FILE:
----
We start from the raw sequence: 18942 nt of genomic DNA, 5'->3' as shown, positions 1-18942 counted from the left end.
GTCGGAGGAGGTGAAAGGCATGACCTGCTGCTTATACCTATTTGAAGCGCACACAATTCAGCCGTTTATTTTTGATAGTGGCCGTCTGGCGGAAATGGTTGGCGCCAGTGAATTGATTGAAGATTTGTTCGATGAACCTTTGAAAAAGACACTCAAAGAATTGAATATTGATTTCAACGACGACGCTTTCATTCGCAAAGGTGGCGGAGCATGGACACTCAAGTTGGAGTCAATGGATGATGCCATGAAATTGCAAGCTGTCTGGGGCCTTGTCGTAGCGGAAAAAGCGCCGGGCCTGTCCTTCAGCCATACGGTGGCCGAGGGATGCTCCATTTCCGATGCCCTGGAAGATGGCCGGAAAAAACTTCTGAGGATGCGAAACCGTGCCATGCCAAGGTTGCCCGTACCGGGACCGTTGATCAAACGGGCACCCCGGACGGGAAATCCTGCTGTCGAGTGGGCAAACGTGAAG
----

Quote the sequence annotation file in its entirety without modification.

We start from the raw sequence: 18942 nt of genomic DNA, 5'->3' as shown, positions 1-18942 counted from the left end.
GTCGGAGGAGGTGAAAGGCATGACCTGCTGCTTATACCTATTTGAAGCGCACACAATTCAGCCGTTTATTTTTGATAGTGGCCGTCTGGCGGAAATGGTTGGCGCCAGTGAATTGATTGAAGATTTGTTCGATGAACCTTTGAAAAAGACACTCAAAGAATTGAATATTGATTTCAACGACGACGCTTTCATTCGCAAAGGTGGCGGAGCATGGACACTCAAGTTGGAGTCAATGGATGATGCCATGAAATTGCAAGCTGTCTGGGGCCTTGTCGTAGCGGAAAAAGCGCCGGGCCTGTCCTTCAGCCATACGGTGGCCGAGGGATGCTCCATTTCCGATGCCCTGGAAGATGGCCGGAAAAAACTTCTGAGGATGCGAAACCGTGCCATGCCAAGGTTGCCCGTACCGGGACCGTTGATCAAACGGGCACCCCGGACGGGAAATCCTGCTGTCGAGTGGGCAAACGTGAAG